Yeah. First of all language, pronunciations we are not used to, India is a British pronunciations. And we speak too fast. I think those are the two adjustments we have to make by trial and error. Because you know, we don't speak, I mean, I personally did not speak English as well. I mean, I studied in my own native language, my college there was no opportunity in India in my hometown to speak English. I mean, we all spoke local language. And if we try to speak English, the friends will make fun of you because they think you are superior to them and so on. I mean, it was considered that somebody was trying to show off. So there was no place for us to practice. I mean, you couldn't afford to take lessons and so on. We did not have television at home. So we cannot hear English stories only thing English we learned was the from cricket English commentary of the cricket we hear on the radio that’s the only exposure we had with English and maybe some movies once in a while. English movies we have seen, there was some language experience, but we did not have a pronunciation clear, and we spoke too fast. So those are the two things we had, even if you make a phone call in the early week, first week, make a phone call. The other side would say, are you speaking English, you have to spell it out one word at a time and so on. Eventually, we can hang up it. I mean, in the classroom also, I did MBA. So in the business school, you are required to participate. And we are very shy at beginning we don't speak English. We don't know what to say. And we lose some points because we have not said a word in the whole semester. So it was by necessity English we learned but in the beginning first week or so it was a fish out of water kind of a situation.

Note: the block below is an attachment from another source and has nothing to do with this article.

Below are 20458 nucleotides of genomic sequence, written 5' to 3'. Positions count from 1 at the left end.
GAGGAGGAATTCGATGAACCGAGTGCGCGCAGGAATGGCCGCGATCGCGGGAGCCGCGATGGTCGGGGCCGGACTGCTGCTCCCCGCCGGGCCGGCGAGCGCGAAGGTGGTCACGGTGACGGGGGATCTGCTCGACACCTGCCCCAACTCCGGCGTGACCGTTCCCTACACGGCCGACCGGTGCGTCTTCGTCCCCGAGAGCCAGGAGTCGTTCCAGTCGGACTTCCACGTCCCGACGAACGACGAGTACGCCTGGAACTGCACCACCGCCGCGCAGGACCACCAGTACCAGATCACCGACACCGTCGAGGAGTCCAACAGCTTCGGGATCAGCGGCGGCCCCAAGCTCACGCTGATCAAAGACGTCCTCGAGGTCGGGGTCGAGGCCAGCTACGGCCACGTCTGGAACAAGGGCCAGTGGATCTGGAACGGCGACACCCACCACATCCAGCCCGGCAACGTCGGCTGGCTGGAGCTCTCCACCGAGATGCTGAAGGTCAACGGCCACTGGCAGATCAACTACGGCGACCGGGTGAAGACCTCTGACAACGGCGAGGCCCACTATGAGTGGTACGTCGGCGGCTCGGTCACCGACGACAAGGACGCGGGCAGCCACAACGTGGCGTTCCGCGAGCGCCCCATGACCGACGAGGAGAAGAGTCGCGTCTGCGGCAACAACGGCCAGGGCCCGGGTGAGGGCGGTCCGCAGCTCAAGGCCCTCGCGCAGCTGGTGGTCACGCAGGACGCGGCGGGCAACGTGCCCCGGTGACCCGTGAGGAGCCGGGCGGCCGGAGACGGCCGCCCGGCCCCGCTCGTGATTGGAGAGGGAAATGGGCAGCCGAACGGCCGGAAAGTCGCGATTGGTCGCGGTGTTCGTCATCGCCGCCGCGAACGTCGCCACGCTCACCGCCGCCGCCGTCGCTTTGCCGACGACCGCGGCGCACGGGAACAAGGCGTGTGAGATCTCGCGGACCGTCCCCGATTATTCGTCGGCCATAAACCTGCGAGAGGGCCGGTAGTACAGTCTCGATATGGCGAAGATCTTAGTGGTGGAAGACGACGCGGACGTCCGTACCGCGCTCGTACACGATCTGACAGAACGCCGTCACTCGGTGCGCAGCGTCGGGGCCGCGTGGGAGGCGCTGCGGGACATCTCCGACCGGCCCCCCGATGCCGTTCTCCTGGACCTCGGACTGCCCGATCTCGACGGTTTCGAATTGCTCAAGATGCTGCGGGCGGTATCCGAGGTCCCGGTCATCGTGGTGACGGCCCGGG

Yeah, there are two places one on the campus. Anybody you see South Asian face, you start talking because everybody wants to know who you are and what you're studying and what courses you're taking and so on. There's one place you connect very quickly. Second place in those days, there were no movies online. I mean, there are no Indian movies coming on the television. So the campus is like my state school in Dayton, Ohio. And auditorium they give out to all the community organizations. So we had India club on the campus, maybe 40, 50 students and then there must be 100. there were a couple of large companies with a lot of engineers with Indian background South Asian background.